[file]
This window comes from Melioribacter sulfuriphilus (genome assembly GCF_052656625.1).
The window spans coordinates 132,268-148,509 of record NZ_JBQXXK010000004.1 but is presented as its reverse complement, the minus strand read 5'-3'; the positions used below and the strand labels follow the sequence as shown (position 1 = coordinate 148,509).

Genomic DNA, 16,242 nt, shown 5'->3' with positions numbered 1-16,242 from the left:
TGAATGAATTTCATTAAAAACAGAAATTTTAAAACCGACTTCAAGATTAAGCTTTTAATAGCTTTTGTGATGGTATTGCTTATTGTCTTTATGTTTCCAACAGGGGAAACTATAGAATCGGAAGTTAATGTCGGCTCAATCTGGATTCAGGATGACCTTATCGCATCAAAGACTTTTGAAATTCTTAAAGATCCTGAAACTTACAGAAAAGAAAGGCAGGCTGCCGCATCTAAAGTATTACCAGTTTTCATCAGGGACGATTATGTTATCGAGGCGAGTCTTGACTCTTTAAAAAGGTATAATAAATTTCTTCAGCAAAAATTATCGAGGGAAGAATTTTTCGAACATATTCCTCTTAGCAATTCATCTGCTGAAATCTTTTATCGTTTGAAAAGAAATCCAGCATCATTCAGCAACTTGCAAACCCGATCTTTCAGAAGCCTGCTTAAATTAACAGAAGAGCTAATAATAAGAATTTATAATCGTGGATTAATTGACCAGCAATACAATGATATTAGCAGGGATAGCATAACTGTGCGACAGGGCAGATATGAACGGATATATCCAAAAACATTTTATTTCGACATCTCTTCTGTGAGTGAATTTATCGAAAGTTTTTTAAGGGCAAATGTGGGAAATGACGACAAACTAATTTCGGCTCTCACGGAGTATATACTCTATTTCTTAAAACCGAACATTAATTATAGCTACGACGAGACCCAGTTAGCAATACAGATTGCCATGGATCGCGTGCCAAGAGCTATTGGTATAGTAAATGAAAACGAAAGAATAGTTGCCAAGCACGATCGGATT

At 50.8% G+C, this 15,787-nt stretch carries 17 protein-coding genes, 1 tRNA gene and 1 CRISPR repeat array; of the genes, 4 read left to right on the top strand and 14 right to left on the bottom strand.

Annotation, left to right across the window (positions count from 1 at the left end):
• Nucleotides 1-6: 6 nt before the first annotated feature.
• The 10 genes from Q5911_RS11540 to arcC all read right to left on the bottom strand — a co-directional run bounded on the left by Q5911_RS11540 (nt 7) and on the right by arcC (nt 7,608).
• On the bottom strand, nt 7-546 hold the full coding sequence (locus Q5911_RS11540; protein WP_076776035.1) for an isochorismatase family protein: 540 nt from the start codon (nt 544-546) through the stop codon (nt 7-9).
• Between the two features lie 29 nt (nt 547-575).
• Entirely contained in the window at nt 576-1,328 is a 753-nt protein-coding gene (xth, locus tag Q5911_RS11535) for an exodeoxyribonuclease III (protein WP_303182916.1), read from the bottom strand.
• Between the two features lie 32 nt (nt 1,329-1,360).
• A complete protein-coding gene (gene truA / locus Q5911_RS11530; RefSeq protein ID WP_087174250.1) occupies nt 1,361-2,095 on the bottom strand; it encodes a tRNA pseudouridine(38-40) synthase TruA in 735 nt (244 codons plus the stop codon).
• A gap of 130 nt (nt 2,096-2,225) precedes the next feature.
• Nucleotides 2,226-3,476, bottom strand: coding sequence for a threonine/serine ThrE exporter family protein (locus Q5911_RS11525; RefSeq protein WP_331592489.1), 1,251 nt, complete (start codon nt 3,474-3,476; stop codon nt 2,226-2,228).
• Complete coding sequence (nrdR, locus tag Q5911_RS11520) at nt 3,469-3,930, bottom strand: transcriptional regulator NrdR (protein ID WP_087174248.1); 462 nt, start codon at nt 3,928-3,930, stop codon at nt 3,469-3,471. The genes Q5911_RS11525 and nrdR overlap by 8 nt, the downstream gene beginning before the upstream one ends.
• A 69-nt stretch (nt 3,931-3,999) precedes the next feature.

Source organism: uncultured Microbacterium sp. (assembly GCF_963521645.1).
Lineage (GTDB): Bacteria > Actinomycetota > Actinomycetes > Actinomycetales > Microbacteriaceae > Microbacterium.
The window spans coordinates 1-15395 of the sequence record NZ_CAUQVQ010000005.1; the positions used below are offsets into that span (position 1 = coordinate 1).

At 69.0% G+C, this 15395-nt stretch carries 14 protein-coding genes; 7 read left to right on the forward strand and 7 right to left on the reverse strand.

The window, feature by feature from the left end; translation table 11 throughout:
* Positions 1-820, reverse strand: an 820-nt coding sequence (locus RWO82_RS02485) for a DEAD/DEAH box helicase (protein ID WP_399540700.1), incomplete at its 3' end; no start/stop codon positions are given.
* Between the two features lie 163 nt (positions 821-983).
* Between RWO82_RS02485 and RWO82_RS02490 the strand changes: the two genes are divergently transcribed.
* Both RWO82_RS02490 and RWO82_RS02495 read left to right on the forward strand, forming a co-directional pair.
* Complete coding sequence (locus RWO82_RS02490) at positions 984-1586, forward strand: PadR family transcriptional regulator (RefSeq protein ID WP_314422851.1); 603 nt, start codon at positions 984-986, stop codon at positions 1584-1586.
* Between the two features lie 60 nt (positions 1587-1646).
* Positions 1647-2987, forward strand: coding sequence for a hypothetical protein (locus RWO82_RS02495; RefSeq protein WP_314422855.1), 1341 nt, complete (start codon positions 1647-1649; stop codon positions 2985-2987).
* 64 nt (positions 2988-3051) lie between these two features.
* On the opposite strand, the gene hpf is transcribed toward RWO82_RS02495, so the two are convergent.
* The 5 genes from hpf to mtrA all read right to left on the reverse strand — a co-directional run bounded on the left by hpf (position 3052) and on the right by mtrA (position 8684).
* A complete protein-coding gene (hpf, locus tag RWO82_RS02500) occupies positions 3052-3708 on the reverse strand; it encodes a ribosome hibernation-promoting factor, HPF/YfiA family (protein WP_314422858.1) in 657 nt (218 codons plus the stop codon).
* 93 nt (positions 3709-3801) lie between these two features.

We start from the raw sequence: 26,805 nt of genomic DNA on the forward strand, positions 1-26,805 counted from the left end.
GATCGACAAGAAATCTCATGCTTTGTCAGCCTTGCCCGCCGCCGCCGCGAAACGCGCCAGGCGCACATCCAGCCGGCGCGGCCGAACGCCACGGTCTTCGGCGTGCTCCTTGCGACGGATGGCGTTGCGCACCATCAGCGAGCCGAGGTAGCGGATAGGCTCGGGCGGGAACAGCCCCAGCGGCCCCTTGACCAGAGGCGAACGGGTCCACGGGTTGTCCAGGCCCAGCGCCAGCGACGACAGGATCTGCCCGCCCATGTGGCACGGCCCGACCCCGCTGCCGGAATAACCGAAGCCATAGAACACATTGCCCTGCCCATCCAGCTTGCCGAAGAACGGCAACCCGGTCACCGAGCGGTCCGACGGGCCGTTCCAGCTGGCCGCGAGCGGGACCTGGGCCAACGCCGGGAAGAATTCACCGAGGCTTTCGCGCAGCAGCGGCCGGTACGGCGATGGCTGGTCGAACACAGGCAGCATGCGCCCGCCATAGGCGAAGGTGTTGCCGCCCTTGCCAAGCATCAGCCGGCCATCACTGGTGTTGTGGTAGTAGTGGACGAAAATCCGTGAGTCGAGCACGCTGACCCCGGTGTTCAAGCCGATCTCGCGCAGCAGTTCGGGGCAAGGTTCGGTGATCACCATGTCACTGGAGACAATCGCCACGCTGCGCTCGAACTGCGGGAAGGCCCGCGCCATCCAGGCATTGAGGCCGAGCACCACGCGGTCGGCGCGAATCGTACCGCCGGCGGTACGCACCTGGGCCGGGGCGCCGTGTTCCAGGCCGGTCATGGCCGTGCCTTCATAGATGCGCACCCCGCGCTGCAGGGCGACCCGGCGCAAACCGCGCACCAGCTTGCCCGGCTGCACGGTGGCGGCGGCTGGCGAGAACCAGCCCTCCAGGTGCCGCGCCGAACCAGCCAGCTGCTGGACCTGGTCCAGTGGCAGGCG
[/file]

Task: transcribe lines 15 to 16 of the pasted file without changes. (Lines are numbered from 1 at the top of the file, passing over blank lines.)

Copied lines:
• Nucleotides 2,226-3,476, bottom strand: coding sequence for a threonine/serine ThrE exporter family protein (locus Q5911_RS11525; RefSeq protein WP_331592489.1), 1,251 nt, complete (start codon nt 3,474-3,476; stop codon nt 2,226-2,228).
• Complete coding sequence (nrdR, locus tag Q5911_RS11520) at nt 3,469-3,930, bottom strand: transcriptional regulator NrdR (protein ID WP_087174248.1); 462 nt, start codon at nt 3,928-3,930, stop codon at nt 3,469-3,471. The genes Q5911_RS11525 and nrdR overlap by 8 nt, the downstream gene beginning before the upstream one ends.